‘I always tell young artists, the first 82 years are the hardest,’ says an 83-year-old Björn Weckström wryly, while sitting on a sofa he has designed, in a home he built, overlooking a garden full of his monumental sculptures.
Weckström is one of Finland’s most recognised artists. His sculptures pepper the public squares and cobbled streets of his home town of Helsinki, with a new commission set to be unveiled next summer. But the prolific artist is best known for co-founding Lapponia, the jewellery house he established with entrepreneur Pekka Anttila the early 1960s. ‘I wanted to be a sculptor, but it was not considered a sensible career option when I was growing up,’ Weckström explains, ‘so I applied my artistic ideas to something more practical, and trained to become a goldsmith.’
In his early work, Weckström figuratively translated scenes of the wild Finnish terrain into precious metal, putting tiny figurines into his jewellery; intricate faces, hands and miniature machines fighting the elements. Ever the artist, he wanted to create ‘landscapes in silver and gold’.
By the late 70s, Weckström’s sculptural twist on art jewellery for Lapponia had gained an international following. No small thanks to his storied ‘Planetoid Valleys’ necklace, worn by one of the most iconic figures in pop culture – Carrie Fisher's Princess Leia in Star Wars (1977). This year, for the film’s 40th anniversary, Lapponia is re-releasing two pieces from the original ‘Space’ collection – the ‘Galactic Wind’ earrings and ‘Beira’ necklace.
Still from Star Wars, 1977, with Carrie Fisher as Princess Leia wearing the ‘Planetoid Valleys’ necklace, designed by Björn Weckström for Lapponia
‘We are continually evolving, challenging ourselves to speak to new audiences,’ explains Riitta Huuhtanen, managing director of Kalevala Koru (Lapponia’s parent company). It’s part of a current rebranding process at the Helsinki HQ, which is imbuing the brand with a contemporary identity.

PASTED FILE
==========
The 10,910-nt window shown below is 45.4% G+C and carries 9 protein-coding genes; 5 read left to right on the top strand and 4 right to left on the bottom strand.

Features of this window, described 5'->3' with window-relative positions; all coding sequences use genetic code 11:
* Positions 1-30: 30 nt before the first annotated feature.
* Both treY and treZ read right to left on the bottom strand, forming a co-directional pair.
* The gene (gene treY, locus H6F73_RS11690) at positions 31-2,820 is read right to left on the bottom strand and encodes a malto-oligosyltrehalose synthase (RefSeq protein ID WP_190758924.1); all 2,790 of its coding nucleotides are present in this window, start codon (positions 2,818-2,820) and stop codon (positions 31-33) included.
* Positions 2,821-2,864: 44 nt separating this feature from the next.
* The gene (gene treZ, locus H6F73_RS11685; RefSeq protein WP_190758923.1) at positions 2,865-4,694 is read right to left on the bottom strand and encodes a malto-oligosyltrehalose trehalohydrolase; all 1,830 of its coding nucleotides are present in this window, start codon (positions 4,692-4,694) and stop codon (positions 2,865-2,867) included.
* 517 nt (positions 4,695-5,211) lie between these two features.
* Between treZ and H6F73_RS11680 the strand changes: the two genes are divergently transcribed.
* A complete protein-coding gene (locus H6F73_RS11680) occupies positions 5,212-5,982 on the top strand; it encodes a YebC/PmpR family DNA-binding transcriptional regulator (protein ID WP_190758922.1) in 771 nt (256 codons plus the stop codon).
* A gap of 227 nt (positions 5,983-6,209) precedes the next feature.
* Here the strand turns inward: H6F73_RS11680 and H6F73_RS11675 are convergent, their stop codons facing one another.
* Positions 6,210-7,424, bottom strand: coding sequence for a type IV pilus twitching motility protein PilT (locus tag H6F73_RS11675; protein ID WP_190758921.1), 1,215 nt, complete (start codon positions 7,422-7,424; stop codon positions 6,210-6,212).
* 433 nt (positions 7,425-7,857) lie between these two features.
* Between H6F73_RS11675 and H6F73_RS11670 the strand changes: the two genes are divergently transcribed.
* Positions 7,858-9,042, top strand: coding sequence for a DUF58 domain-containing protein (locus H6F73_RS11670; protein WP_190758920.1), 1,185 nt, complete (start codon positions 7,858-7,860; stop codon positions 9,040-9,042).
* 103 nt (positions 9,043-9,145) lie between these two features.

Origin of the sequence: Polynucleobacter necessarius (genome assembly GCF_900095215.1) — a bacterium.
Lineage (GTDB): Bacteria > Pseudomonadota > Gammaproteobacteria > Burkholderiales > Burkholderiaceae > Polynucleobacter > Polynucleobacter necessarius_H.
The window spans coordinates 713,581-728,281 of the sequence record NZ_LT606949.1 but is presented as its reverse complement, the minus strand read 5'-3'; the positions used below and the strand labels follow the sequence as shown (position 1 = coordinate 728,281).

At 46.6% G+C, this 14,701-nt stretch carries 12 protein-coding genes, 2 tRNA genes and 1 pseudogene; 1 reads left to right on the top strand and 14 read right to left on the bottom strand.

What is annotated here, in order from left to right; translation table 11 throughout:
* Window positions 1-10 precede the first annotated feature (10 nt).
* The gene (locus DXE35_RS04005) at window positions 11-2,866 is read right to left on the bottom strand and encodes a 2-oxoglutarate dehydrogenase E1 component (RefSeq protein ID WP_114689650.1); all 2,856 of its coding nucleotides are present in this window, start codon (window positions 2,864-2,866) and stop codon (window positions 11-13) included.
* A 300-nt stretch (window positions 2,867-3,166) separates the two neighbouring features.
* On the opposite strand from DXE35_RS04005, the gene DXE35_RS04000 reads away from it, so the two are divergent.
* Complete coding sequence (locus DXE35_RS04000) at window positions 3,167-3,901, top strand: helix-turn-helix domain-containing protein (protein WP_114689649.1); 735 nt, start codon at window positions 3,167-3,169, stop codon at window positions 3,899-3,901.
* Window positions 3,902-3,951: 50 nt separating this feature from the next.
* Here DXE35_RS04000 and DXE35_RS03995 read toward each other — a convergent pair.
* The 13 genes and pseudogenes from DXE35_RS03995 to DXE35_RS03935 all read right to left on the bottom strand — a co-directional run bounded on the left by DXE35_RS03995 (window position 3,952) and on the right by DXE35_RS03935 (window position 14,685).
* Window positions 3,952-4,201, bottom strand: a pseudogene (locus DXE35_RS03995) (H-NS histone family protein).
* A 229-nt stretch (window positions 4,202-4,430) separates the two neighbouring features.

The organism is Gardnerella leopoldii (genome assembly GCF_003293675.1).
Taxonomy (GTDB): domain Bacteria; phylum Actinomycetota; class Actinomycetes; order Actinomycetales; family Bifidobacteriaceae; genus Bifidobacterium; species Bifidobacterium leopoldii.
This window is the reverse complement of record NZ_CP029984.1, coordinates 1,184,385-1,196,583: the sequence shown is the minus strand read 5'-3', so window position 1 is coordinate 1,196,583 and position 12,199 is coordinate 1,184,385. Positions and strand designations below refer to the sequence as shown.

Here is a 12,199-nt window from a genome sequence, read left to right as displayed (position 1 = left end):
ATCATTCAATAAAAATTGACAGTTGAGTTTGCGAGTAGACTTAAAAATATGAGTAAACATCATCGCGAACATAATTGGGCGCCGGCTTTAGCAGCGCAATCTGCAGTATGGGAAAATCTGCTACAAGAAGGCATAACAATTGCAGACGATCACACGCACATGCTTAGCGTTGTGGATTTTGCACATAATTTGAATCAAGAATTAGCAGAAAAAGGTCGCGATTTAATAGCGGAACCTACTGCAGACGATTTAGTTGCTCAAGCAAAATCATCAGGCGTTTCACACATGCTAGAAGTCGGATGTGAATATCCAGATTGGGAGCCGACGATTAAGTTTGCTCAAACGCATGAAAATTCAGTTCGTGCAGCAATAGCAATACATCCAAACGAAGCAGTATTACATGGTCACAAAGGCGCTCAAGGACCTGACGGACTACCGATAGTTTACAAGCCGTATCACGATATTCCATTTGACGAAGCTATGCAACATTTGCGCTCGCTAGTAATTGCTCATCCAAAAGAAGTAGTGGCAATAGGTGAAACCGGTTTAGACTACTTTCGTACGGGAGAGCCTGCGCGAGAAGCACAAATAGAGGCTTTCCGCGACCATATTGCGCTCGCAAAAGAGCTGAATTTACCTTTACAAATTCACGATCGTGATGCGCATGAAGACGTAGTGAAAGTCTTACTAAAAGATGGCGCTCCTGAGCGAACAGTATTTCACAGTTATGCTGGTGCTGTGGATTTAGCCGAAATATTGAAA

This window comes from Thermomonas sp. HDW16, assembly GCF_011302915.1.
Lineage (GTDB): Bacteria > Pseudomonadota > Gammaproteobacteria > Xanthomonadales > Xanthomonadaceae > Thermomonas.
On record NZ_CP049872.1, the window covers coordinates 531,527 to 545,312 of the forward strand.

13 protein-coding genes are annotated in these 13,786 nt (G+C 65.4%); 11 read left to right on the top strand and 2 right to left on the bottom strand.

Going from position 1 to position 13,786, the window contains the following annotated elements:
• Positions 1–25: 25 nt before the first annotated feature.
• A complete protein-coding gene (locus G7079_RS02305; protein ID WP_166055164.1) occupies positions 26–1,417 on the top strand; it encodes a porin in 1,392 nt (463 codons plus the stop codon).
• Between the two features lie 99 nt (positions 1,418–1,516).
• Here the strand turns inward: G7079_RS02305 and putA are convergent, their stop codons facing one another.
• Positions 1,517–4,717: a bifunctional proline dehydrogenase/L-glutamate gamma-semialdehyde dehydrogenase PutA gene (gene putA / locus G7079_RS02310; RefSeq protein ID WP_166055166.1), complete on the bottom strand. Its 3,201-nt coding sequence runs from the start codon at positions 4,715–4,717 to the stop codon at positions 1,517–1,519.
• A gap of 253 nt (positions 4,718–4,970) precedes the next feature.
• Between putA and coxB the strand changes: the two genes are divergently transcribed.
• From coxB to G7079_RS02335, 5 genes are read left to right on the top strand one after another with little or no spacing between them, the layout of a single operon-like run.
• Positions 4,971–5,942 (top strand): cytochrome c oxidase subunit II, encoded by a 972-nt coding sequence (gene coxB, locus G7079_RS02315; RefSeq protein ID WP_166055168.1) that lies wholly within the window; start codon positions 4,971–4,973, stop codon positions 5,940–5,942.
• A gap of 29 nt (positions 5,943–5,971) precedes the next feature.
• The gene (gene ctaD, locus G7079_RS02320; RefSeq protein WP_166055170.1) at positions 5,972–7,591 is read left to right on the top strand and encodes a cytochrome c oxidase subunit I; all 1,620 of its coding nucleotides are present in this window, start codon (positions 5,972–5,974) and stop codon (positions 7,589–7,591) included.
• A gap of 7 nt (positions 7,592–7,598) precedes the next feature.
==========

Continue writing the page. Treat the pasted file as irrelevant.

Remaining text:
Still involved as head designer, Weckström is inviting new, innovative designers to collaborate, including young Dutch designer Liesbeth Busman – known for her forward-thinking take on the role of jewellery. While maintaining Weckström’s vision, and Lapponia’s commitment to local craftmen, Busman makes use of new technologies, while implementing more contemporary, minimalist lines. Her ‘Traces’ necklace, for example, references the raw, icy landscapes of Lapland, through sterling silver and subtle textured finishes.
At the sprawling Lapponia factory and workshops on the outskirts of Helsinki, the coming together of new techniques and traditional craftsmanship is the main focus. 3D printing techniques are integrated with handcraft, with hammers, magnifying glasses and moulds. The traditional craftsmen and goldsmiths, many of whom have worked with Lapponia for almost as long as Weckström, are revered sages of the workforce.
But then, Weckström is keen for the jewellery to remain imaginative and expressive. ‘When we first started in 1963, the industry found it difficult to appreciate our new, expressive designs,’ he remembers, ‘One of our clients summed it up by saying, “Come back in 100 years.”’ Fifty years on and Lapponia is more than half way there.